How to get started with NEURON
To learn the basics about using NEURON:
Don't forget to join
The NEURON Forum.
To learn how to use NMODL to add new mechanisms to NEURON:
- Read "The NEURON Simulation Environment."
You can download this from
the Documentation page of this WWW site.
- Use the Programmer's Reference early and often.
If you are running NEURON under MSWindows and accepted the default installation,
the Programmer's Reference is already in the NEURON program group--put
a shortcut to it on your desktop.
If you are using MacOS or UNIX, you will have to download it separately
the Documentation page.
If you have a fast Internet connection, you might just prefer to
bookmark the Programmer's Reference on the WWW (see the link on the Documentation page).
- Work through the tutorials on the
- Use the GUI tools as much as possible. You'll get more done, faster, and you won't have to write any code.
Some of the GUI tools are described in the tutorials,
and others are demonstrated in more detail in John Moore's User's Manual (see the
- The GUI tools can also help you learn how to use hoc, NEURON's programming language.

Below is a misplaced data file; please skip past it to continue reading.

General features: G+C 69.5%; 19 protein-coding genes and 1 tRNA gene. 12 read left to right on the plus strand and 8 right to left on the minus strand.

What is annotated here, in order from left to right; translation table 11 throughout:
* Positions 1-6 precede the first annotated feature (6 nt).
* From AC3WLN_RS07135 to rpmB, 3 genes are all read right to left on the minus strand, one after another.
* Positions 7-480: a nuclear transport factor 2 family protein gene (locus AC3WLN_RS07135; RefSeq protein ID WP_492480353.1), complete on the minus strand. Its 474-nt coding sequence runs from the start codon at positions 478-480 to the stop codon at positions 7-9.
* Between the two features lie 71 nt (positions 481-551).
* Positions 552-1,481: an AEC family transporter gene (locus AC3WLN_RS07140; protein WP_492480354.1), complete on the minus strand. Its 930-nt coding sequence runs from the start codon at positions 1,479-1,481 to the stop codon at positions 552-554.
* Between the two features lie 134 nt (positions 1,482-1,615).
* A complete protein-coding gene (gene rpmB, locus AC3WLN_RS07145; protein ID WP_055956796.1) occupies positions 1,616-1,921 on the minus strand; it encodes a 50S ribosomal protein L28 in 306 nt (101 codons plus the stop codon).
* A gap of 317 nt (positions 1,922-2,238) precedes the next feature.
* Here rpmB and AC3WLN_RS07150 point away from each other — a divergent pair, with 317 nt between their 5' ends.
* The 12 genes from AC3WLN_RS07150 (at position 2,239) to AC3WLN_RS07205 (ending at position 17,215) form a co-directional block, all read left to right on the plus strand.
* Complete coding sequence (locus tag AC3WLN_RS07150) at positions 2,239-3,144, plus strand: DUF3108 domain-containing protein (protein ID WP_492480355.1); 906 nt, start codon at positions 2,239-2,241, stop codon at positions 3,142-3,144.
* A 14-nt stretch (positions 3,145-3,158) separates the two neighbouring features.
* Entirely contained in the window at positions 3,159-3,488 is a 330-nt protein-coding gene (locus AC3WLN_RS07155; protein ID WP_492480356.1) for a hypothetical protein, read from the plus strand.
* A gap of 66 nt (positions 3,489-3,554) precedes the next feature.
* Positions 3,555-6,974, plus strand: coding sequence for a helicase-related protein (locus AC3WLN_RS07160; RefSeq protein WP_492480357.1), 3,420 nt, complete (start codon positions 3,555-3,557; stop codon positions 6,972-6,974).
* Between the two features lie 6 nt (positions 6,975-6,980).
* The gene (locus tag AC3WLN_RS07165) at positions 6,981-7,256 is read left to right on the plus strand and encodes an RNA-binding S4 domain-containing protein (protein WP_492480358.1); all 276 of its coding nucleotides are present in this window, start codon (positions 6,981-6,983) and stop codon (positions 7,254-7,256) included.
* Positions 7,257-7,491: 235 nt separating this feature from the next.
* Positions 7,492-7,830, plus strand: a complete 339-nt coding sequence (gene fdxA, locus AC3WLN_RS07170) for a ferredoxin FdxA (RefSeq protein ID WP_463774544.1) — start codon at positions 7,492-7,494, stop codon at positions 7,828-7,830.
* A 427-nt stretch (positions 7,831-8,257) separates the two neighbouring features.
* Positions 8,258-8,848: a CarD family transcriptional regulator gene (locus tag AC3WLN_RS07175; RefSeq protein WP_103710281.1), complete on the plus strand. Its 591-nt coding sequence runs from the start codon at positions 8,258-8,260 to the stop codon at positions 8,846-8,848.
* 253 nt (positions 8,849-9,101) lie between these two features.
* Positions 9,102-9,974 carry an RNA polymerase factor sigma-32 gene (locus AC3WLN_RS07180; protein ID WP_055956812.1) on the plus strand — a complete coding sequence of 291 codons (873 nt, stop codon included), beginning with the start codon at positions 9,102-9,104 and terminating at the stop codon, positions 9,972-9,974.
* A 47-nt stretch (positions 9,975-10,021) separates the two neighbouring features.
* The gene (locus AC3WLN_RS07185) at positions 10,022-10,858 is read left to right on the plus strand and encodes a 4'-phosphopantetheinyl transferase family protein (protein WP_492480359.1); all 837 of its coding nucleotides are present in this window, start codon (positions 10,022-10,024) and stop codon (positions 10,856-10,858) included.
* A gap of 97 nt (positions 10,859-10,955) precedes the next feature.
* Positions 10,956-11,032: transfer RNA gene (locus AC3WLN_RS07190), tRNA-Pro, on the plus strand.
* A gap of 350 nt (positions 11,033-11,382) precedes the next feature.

The CellBuilder and Network Builder can export hoc code
that you can examine and reuse to do new things.
You can also save the smaller GUI tools
to session files, which contain reusable hoc statements.
and the list of
publications about NEURON
to find models of interest.
Many authors have deposited their model code in ModelDB,
posted it somewhere else on the WWW, or will provide code upon request.
For courses about NEURON,
see the Courses page.
- First, consider using the ChannelBuilder instead (see the
Documentation page for a tutorial).
This is an extremely powerful GUI tool for specifying voltage- and ligand-gated ionic conductances.
It's much easier to use than NMODL.
Mechanisms specified with the ChannelBuilder actually execute faster
than if they were specified with NMODL.
Also, you can use it to make stochastic channel models.
- If you absolutely must use NMODL (e.g. for ion accumulation mechanisms
or to add new kinds of artificial spiking cells),
read chapters 9 and 10 of The NEURON Book, or at least the articles
"Expanding NEURON's Repertoire of Mechanisms with NMODL"
"Discrete event simulation in the NEURON environment"
(downloadable from the
Publications about NEURON page of this WWW site).
- NEURON comes with a bunch of mod files that can serve as
starting points for "programming by example." Under MSWin the
default mechanisms (hh, pas, expsyn etc.) are in c:\nrn\src\nrnoc
(on my Linux box this is /usr/local/src/nrn-x.x/src/nrnoc ).
A large collection of mod files is in c:\nrn\examples\nrniv\nmodl
(Linux /usr/local/src/nrn-x.x/share/examples/nrniv/nmodl ).
- You may also find useful examples in
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